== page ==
The ice on the lake is also thinner than it is usually. There haven’t been many trucks or ice shacks on the surface. Nor has the Whiteway, a skating and skiing track on Lake Windermere, been able to open.
Last year near the end of February, after a warm spell, I convinced Lisa to come with me to look for pussy willows. She said we were too early and she was right, we didn’t find any. We were in the same spot I found this years. On the way back down the mountain I got the truck stuck and had to dig it out of the snow.
This year we can get higher into the mountains. There is still plenty of snow, but I suspect the snowpack is way down.
There is still lots of winter left and things could turn around. If not this will go down as a very mild winter.
Jake runs with Chewy. Dave looks on.
Dave, Jake and I thought it was about time we let the dogs get to know each other. Jake and Dave’s dog, Chewy, a purebred poodle is six months old, only a puppy. She is an intelligent specimen of the breed, with expressive eyes and smile if you can see through all the fur.
Willow wasn’t sure what to make of all the excitement. Jake and Chewy ran rampant. Taking turns knocking each other into the snowbank. Willow tried not to get trampled and had to give a snarl and nip on occasion.
Jake sharpens the end of a stick. Regardless of age one must have something to run with.
Dave and I talked about people who have died recently. There has been quite a few. Local people. Winter can be hard on life. We are men after all, that’s why we talk, trying to be serious, knowing someday we will be the ones talked about.
In the meantime, it’s kids and grandkids, knee deep snow, colours dim but alive in winter’s waning light and dogs running happy.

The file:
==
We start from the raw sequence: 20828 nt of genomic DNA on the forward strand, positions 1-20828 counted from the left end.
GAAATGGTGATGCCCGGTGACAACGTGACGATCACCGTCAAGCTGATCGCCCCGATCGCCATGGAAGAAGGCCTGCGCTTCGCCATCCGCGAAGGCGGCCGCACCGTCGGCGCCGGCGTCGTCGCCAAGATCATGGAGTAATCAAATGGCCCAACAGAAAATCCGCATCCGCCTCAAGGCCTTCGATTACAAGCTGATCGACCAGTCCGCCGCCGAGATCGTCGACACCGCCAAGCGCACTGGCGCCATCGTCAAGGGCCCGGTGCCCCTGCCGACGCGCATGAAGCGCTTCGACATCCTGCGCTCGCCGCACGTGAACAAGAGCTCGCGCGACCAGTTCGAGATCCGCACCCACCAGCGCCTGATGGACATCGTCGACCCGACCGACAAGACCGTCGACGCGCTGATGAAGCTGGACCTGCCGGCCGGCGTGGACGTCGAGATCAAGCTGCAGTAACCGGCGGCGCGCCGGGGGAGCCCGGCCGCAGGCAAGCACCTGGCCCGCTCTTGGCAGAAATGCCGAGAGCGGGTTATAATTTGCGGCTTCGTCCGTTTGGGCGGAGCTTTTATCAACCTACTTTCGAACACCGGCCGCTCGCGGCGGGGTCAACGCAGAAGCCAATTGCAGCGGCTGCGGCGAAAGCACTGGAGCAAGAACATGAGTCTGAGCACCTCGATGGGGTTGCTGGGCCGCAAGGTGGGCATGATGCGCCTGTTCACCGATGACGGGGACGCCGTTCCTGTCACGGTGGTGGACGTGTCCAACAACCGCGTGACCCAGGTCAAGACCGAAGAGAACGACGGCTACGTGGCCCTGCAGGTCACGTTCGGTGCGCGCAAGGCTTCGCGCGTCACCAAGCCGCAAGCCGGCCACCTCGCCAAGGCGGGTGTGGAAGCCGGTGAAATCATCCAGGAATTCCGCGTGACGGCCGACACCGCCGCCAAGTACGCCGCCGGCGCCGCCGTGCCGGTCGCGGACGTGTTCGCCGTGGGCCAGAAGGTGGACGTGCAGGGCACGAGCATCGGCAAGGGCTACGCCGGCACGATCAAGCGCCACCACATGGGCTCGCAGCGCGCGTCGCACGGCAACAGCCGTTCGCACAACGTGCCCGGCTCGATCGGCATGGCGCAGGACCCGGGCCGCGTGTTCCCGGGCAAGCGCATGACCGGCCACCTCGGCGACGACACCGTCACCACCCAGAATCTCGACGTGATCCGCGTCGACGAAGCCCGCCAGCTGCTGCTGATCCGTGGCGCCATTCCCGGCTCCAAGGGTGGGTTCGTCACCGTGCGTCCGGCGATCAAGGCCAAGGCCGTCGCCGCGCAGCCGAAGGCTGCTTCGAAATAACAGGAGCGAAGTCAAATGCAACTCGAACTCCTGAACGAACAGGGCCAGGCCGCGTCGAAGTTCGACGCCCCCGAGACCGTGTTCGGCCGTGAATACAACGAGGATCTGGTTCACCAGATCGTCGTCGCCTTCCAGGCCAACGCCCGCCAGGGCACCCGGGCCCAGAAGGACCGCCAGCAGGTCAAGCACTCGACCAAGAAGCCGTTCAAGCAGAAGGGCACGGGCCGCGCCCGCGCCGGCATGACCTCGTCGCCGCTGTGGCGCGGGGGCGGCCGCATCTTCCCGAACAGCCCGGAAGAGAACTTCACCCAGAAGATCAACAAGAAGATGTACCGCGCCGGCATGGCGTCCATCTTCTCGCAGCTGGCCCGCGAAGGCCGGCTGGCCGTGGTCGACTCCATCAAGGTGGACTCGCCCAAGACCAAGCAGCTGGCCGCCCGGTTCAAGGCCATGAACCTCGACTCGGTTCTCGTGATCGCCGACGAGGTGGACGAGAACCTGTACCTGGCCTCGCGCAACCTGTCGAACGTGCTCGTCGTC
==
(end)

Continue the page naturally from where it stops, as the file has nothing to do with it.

We all agreed, men, boy or dog, it’s hard to be serious when January feels like spring.
The creek bottom. Red willow and mountain tops.
Such a nice day, Willow and I decided to spend the afternoon at the river. The snow is mostly gone from the valley bottom. It hovered around 3°c. I parked myself on a log. Willow carried sticks around. Dropping them near me and then standing in the river wanting me to throw them for her, which I did. She has me trained well.
Willow packing her stick over the tracks. She always brings one back with her.
We watched a train go by. In honour of Jim from Iowa I counted the cars, 124 and two engines. Some of the cars had snow on them from coming through the Revelstoke pass. It has been a long time since I counted cars. It was a favourite pass time when I was a kid. Sometimes, I’d lose interest mid-train. Looking back I guess my attention span wasn’t too long. Or perhaps there was just so much to do on those tracks beside the river that I couldn’t wait to get at it.
Plenty of birds. I heard a woodpecker drumming, a Kingfisher rattling, a flock of Waxwings chirping, cleaning up rose hips in the wetlands. I saw none, but a lone Water Ouzel, dipping on the opposite shore, undisturbed by Willow and our juvenile stick antics.
My log by the river, cleverly disguised with bad focus and light leaks.
The water was clear. I looked for fish. Perhaps they are still on schedule, considering it’s only January.
The old pontoon bridge. A long ago used drunken shortcut from The National in Radium to home in Wilmer.
If this keeps up there will be pussy willows by February. Very fine day/
It still looks snowy up Forster.